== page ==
Tuesday, August 4, 2009

SSL Encryption is in at Nullshells Networks - Part 2

We offer 256-bit SSL Encryption when accessing our page. You'll find that this is the same level of encryption offered in the banking industry and the highest standard supported by browsers today.

We've also recently decided to try one of the 90 day free Comodo SSL certificates. Our users have been asking for a certificate to get rid of those annoying browser nags that come with an "untrusted" certificate, and since it is free for 90 days we figured we'd try it out. We're hoping this will boost sales and customer satisfaction enough to warrant to purchasing one of these exorbitantly priced certificates (they run around $100). However, if we don't see any significant benefits, we're going to ask you please deal with the nags when move back to self-signed certificates in the future. I'm sure you all would rather have service upgrades than a fancy certificate with someone else's name on it than ours. We'd hope you have enough faith in NullShells Networks to properly create our own certificates.

Unfortunately, some people don't realize that "trusted" only means that someone gave some cash to one of the organizations that have made shady deals with the browser companies. If you do your research you'll find these certificates are not any more secure at all. These "trusted" certificates are about making money, and there are obvious drawbacks to really trusting a "trusted" certificate. Many people trust sites simply because the certificates are "trusted", when they actually don't pay attention to the address bar and see that the site address is actually different from the one they intended to visit, e.g. payppal.com; this is called phishing - don't enter your information on these sites. In addition to phishing, having "untrusted" warnings on legitimate websites discourages people from visiting a secure site and even people from using SSL encryption altogether.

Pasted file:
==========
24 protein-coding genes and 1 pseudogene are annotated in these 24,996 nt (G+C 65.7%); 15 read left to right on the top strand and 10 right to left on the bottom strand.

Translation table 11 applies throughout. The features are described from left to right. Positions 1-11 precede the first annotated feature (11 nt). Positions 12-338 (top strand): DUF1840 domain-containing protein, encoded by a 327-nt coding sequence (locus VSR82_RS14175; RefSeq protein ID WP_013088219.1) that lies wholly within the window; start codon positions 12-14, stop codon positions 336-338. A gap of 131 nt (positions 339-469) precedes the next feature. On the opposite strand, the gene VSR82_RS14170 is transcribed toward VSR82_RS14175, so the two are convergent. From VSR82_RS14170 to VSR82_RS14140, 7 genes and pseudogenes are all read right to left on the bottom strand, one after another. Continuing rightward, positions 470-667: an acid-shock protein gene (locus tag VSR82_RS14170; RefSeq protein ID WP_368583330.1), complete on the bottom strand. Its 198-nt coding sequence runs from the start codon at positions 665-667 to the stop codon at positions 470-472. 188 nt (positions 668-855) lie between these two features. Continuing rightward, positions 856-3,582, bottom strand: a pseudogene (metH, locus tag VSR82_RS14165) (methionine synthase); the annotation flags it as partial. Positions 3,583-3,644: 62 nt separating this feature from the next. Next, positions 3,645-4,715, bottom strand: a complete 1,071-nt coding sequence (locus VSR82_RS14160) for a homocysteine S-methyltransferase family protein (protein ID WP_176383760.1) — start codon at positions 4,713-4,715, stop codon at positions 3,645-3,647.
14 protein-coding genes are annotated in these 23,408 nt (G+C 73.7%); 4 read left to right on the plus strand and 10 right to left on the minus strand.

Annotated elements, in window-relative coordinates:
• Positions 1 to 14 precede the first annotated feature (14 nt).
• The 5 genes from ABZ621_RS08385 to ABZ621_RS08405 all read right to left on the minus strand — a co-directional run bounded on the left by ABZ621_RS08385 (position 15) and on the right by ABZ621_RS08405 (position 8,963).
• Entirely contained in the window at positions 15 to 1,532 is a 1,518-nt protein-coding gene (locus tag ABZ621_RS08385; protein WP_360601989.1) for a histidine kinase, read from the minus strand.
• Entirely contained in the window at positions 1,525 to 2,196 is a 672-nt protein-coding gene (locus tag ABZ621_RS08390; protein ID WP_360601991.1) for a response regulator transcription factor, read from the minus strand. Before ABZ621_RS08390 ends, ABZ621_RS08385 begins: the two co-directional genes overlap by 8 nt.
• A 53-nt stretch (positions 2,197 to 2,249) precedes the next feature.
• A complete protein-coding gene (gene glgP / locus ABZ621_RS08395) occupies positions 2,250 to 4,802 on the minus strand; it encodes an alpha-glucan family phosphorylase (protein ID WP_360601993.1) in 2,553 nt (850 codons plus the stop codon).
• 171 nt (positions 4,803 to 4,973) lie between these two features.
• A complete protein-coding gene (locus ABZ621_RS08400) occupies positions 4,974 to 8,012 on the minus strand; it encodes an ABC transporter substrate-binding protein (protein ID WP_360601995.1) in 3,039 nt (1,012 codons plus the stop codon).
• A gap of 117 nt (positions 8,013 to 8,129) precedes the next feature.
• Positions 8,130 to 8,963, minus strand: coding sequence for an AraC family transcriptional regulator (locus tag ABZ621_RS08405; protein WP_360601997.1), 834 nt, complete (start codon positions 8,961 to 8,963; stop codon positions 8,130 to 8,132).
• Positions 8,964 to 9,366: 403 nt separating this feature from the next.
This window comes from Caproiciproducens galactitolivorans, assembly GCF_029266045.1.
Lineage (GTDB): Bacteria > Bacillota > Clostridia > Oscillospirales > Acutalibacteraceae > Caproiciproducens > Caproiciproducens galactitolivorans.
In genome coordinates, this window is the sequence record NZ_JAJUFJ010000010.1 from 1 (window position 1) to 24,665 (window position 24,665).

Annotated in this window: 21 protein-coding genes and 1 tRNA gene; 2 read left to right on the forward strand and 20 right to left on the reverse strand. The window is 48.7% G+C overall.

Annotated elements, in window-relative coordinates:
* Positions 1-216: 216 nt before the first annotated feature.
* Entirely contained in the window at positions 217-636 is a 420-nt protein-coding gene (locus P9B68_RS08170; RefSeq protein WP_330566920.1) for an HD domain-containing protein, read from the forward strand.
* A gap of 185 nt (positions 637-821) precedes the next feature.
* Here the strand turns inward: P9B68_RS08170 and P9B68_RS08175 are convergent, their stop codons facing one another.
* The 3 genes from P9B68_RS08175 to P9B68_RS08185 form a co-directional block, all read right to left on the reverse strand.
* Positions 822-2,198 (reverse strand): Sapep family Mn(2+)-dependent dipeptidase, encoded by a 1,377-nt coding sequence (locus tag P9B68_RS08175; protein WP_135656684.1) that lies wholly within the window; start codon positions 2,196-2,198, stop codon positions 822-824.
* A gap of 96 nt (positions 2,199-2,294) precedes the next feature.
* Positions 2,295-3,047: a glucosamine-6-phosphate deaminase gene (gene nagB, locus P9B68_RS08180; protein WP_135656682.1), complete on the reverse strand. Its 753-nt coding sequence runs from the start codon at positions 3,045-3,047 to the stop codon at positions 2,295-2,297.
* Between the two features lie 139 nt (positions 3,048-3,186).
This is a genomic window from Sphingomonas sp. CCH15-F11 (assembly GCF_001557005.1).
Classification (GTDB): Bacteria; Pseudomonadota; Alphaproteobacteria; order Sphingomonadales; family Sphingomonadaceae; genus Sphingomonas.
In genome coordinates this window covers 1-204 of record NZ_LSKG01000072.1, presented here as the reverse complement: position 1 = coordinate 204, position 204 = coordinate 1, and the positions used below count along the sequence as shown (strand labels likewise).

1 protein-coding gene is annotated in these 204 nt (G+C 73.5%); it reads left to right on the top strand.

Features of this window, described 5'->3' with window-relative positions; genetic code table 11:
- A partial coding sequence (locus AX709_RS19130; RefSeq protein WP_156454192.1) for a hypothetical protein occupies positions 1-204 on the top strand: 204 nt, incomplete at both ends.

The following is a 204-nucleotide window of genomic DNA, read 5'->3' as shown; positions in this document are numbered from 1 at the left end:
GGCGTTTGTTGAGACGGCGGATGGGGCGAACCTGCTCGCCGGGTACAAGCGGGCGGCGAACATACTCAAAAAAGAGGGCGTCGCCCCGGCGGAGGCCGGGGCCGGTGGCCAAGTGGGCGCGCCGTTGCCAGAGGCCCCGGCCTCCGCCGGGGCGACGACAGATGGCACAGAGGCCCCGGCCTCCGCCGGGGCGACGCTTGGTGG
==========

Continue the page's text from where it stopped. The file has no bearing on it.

I believe browsers need to recognize self-signed certificates the same as other certificates; without fear mongering people into purchasing certificates from some major corporation. I've never seen an illegitimate business that uses a self-signed certificate, and it's not fair to punish legitimate companies that are offering encryption because they don't want to shell out the cash to some "trusted" certificate authority (CA).

If you have web hosting, and want your own SSL Certificate with NullShells Networks, we don't charge you at all. Our control panel automatically will generate you a self-signed certificate that offers 256-Bit SSL encryption when you check the box to enable SSL on your website. If you want to generate your own self-signed certificate you can find directions for this here.